The evolving landscape of international relations and geopolitics has brought a renewed focus on Africa’s integral role in global dynamics. Key among the relationships with Africa is that of France, one of the most influential European nations, whose ties with the continent are deeply ingrained in a history of colonialism, political exchanges, and socio-economic relationships.
French President Emmanuel Macron has been at the forefront of this conversation, with his speeches and policies consistently advocating for a shift away from the paternalistic model of the past and towards one of mutual respect, reciprocity, and civil society engagement.
Shifting France’s Role in Africa
In a 2017 address to university students in Ouagadougou, Burkina Faso, French President Emmanuel Macron called for a shift in France-Africa relations. Speaking to an audience of young intellectuals, he emphasized a new approach grounded on reciprocity and strengthened civil society links, a vision that directly contrasted with the opaque ties of yesteryears.
Fast forward to this year, Macron rearticulated his vision in a speech prior to his visit to Central Africa. He reiterated his commitment to a “new, balanced, reciprocal, and responsible relationship” with Africa. This would involve not only a new approach to African economies but also a renewed dialogue with African societies.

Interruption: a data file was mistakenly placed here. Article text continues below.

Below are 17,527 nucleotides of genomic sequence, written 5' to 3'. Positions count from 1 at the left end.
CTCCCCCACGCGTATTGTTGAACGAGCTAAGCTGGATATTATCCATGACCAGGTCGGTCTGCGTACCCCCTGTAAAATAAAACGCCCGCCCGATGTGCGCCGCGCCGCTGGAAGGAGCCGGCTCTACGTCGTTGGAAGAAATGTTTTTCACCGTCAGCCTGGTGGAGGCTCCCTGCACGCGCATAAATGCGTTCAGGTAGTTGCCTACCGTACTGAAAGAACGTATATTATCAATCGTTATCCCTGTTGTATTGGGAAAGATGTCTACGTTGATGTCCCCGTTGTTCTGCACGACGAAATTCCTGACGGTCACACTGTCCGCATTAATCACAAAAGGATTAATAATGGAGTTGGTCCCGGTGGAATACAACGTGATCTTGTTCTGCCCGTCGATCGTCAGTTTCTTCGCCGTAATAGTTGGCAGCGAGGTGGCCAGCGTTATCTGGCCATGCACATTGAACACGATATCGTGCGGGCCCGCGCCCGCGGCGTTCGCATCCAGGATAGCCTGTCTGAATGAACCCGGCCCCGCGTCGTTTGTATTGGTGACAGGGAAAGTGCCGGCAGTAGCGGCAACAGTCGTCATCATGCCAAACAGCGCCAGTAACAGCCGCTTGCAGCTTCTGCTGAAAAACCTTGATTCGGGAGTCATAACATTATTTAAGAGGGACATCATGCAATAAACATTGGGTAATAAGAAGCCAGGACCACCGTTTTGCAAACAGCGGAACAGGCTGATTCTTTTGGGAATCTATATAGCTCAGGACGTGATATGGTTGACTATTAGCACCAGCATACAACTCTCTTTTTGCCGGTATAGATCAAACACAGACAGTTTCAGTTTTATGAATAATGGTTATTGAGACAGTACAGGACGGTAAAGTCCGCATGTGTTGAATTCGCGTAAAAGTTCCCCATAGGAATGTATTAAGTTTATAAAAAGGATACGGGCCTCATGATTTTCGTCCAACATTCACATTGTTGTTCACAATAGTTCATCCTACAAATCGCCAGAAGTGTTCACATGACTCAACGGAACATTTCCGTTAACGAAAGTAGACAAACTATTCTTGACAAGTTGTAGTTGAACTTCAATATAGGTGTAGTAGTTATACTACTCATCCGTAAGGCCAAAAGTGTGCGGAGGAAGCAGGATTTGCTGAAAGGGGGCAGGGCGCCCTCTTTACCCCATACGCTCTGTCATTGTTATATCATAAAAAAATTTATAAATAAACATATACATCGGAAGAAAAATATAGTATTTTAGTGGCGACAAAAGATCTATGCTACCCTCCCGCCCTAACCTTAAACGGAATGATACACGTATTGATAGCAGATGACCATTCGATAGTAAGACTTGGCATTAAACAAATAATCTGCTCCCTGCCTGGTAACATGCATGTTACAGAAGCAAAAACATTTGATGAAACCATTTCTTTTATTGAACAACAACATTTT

In the context of France’s decision to wrap up its Operation Barkhane, the shift involves a lighter military presence on the African continent. Macron laid out his plans to ‘Africanise’ French military bases (excluding the Djibouti base which serves Indo-Pacific strategy), a move towards co-management and adaptable French response to African partners’ needs.
Re-examining France-Africa Relations beyond Security Concerns
This modification in approach illuminates the multifaceted nature of France-Africa relations. As Macron suggests, it has the potential to offer a model for broader Europe-Africa relations, a prospect increasingly relevant considering Europe’s growing recognition of Africa’s role in addressing global challenges.
France’s recent moves to acknowledge its colonial past in countries like Algeria, Rwanda, and Cameroon are remarkable steps towards this refocused approach. Macron expressed a desire for new draft legislation to bolster this policy further. The politics of memory is undoubtedly urgent and necessary, yet it is merely one facet of the broader dialogue between French and African societies.
Remarkably, France hosts the largest African diaspora in Europe, and Africa houses the most significant number of French speakers worldwide. Cultural and educational exchanges between the two have been on a steady rise, with France continuing to be the prime destination for students from Sub-Saharan Africa.
“I am from a generation that doesn’t come to tell Africans what to do.”– Emmanuel Macron, President of France
The shift in approach is not confined to socio-cultural aspects alone. Macron highlighted the possibilities of bolstering African entrepreneurship and advocating for more “solidarity and partnership-based” investments. All these efforts potentially culminate in a truly reciprocal, ambitious, and demanding partnership with Africa.
However, the challenge remains for France and other EU member states to operationalise this approach collectively. Paris will need to transition from a leadership role to a facilitating one, and the EU will need to recognize the benefits of a strategic approach to Africa.
As the world becomes increasingly fragmented, Europe’s approach to Africa must become more unified. A reimagined partnership based on shared interests and responsibilities could present an opportunity for EU, France, and other European countries to meet their common challenges.
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